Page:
Although I'm taking class primarily for fun and fitness, I really DO want to be able to belly dance but I'm beginning to think I might not have the coordination to do this. I'd sure love to hear that there is some hope for me, and perhaps some tips on what I can do to improve flexibility and an ability to separate movement of hips, torso and shoulders.

    Please do not give up, You will get better, In takes time and some are faster then others, My mother started taking the Belly dance class I was teaching and I teach her at home she was very stiff at first a not very flexible, but as she kept at it she got better. so keep it up

    I can give you some pointers on the the shoulder shimmy that helped my students and the rib cage slide, let me know, I would be glade to send you an email on that

    Either way Dance on

  8. #18
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    I've found that sitting has really helped me. I concentrate on feeling the muscles (I believe they are the obliques) when I do the slide and try to repeat that when I'm standing. Seems to be working

  9. #19
    Senior Member walladah's Avatar
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    Default Well, i stopped on your phrase

    "have never been very physically adept"

    and then i read Gia's comment.

    You know, to the (inner or external) voice which says "you are not physically adept" (it usually goes with a "logical" explanations, like "you are too old, too tall, too short, too thin, too fat, too long-legged, too long-armed, too dyslectic, too sitting lifestyle, too many childbirths, too socially high to use your body for anything else apart form standing still")

    we usually have three options:

    a) we reply "yes, yes, i know, i will try my best and it would be a pleasure just to try, i am not aspiring to any results and i know that i will never become the dancer i would like to be, but i am happy to enjoy the music and the jinggling coins"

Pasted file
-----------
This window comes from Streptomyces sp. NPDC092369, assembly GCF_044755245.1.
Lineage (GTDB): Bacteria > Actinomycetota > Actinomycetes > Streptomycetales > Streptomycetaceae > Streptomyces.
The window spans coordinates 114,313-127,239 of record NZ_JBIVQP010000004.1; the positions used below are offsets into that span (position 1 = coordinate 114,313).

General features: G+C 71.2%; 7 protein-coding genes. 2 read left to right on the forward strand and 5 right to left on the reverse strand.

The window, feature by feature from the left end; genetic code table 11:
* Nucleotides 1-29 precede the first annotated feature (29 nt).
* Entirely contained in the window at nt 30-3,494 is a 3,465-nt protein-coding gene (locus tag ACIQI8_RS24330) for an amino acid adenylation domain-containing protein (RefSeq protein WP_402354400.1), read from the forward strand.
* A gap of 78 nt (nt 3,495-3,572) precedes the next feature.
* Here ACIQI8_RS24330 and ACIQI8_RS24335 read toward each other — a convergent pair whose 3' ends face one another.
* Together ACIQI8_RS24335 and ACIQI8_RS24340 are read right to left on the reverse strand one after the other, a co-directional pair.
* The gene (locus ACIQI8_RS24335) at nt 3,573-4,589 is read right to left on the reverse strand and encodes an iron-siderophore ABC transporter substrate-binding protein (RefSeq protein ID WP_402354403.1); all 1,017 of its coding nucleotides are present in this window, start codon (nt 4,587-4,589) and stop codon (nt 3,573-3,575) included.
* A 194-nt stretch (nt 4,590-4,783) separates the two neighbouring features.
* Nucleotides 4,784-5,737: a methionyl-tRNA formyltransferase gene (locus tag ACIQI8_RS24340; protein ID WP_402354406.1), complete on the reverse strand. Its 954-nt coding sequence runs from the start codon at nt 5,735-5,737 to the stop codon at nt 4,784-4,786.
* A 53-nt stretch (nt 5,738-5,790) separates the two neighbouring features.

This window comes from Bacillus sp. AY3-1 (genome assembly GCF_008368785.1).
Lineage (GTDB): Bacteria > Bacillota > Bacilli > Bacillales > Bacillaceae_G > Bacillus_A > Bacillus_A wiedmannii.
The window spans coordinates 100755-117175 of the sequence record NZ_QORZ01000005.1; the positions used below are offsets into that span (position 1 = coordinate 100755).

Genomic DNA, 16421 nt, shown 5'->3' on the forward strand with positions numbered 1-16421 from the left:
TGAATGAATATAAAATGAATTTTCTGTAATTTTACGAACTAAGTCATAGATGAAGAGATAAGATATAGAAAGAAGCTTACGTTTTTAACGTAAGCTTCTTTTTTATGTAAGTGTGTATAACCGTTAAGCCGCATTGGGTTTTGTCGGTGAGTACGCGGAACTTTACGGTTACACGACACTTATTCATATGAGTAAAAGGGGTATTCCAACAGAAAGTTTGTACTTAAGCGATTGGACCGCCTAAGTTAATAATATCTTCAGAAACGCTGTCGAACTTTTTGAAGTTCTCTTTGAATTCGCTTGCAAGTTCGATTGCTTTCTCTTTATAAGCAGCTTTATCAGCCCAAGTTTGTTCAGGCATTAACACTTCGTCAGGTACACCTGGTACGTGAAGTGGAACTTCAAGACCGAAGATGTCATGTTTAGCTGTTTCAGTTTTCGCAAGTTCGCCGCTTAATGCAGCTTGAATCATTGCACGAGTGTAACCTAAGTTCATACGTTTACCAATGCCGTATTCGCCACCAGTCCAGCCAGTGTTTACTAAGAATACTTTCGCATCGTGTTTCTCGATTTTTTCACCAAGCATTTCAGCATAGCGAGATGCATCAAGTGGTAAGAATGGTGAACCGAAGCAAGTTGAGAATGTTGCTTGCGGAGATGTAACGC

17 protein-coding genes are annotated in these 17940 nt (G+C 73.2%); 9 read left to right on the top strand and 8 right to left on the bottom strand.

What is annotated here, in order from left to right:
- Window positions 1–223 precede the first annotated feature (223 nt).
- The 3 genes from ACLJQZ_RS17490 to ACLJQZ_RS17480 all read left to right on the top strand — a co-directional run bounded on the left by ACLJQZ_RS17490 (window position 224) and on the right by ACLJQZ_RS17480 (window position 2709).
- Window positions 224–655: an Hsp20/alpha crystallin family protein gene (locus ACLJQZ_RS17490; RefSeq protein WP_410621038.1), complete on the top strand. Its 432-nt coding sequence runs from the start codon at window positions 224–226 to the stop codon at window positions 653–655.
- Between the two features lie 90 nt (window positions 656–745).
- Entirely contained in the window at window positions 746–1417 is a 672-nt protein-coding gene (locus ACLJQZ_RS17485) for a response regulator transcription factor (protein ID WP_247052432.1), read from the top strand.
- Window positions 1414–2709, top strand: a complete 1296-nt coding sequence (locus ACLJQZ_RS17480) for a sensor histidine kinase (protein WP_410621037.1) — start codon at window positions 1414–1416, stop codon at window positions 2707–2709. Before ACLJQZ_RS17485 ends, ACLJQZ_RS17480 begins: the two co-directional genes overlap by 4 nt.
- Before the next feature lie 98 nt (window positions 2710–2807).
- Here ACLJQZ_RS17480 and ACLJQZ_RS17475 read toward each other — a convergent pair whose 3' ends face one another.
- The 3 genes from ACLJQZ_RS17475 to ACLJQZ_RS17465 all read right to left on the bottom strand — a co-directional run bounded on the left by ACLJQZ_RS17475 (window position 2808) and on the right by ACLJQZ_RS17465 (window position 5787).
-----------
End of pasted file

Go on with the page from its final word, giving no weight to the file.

b) we reply "yes, yes, i know, but i will try to prove you wrong, prove you wrong, prove you wrong" (and spend our time having that voice as our judge that nevers is happy with our dance)
    c) we reply "i did not ask for your opinion on my physical adeptness, i asked whether i can register now at class, whether this coin belt looks nice on me, and whether this will be fun". In case we cannot waste so much time answering nicely, we can reply something like "@$%#^% you" and anything that might be against this forum's policy.

    welcome to oriental dance planet!

  10. #20
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    Being not very graceful most of my life hasn't actually been anything that has caused me much grief. I don't identify myself as being that way, it's just a tiny aspect of my life that I know I CAN do something about.

    Although I walk a lot, it's been years since I've taken part in anything that could be considered physical fitness. As a kid, I prefered spending time delving into books in the library to anything the PE teacher could come up with, and I have to day that attitude is still with me. I've tried the gym thing and aerobics class stuff but it all seemed more like WORK and not FUN.

    Then I discovered belly dancing (my first exposure was actually several years ago but it took me this long to finally give it a go.) Being that I work from home and most of my human contact is via telephone and Internet, I was looking for something with a social element (the classes) but something I could pursue on my own. Belly dance seems to fit the bill, with the added plus that it's GREAT exercise. Even when I'm practicing the few moves I'm familiar with, it doesn't feel like I'm doing something that is improving my fitness (and confidence) level.

    Early on I realized that belly dancing is something I want to develop some proficiency in. This is new for me because none of the physical fitness-type activities I've tried ever left me feeling that way.

    And that is why I'm so happy to have found such a supportive group of people!